3. Logistics – external variables such as weather and time of year, putting suitable communication strategies in place, transport, accommodation, meal, sickness and misadventure arrangements, ensuring the suitability of accommodation arrangements, especially for special needs students, consulting with staff, parents, students and external providers regarding nature and potential hazards of the excursion.

In addition, the management of excursions should include debriefings following school trips, where staff can outline areas of risks not previously considered which may be factored into future management plans. Schools should keep records from each school trip, from the management plan, names and contacts of students, staff and teachers in charge, parent approval documents, contracts entered into with any third-party organisations, risk assessments and records of any incidents that may have occurred on an excursion.

Many schools are aware of the extensive list of questions that should be answered by staff when they plan and conduct off-campus activities. The examples given in this article cannot be considered to cover all aspects of every activity because the requirements for each school can vary considerably. However, regardless of the types of and amount of information required, these matters are often addressed by the schools through the provision of detailed policies and procedures with accompanying application and approval forms.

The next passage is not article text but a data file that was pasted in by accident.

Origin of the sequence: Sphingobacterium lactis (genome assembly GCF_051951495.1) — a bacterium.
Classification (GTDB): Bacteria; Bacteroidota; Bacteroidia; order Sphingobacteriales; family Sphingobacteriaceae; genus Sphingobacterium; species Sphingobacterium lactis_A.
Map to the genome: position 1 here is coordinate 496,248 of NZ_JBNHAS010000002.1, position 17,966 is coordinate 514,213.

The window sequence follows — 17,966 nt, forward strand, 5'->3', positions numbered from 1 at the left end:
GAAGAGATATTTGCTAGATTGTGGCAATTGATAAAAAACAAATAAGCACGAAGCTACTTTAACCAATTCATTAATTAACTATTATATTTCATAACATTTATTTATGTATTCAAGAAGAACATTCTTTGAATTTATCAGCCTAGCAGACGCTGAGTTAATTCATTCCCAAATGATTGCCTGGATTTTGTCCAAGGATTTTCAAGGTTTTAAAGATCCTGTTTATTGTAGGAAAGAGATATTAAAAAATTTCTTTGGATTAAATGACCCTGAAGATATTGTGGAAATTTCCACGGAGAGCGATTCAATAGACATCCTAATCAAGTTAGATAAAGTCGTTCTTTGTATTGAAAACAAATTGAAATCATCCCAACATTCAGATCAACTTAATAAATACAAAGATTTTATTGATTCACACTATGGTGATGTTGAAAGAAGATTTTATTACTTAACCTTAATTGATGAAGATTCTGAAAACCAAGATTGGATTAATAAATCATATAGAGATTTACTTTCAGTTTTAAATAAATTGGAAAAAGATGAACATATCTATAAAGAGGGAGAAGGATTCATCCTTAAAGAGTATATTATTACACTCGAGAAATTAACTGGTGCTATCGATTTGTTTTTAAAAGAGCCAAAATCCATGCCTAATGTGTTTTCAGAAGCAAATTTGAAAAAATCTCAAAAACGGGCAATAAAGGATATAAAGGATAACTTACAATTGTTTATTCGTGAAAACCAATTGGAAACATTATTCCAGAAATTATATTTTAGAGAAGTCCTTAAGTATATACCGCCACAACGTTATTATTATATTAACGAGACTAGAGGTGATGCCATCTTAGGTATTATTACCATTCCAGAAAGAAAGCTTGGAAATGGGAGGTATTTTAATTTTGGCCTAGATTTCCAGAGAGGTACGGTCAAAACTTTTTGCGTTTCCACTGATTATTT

Craig D’cruz

With 37 years of educational experience, Craig D’cruz is the National Education Lead at CompliSpace. Craig provides direction on education matters including new products, program/module content and training. Previously Craig held the roles of Industrial Officer at the Association of Independent Schools of WA, he was the Principal of a K-12 non-government school, Deputy Principal of a systemic non-government school and he has had teaching and leadership experience in both the independent and Catholic school sectors. Craig currently sits on the board of a large non-government school and is a regular presenter on behalf of CompliSpace and other educational bodies on issues relating to school governance, school culture and leadership.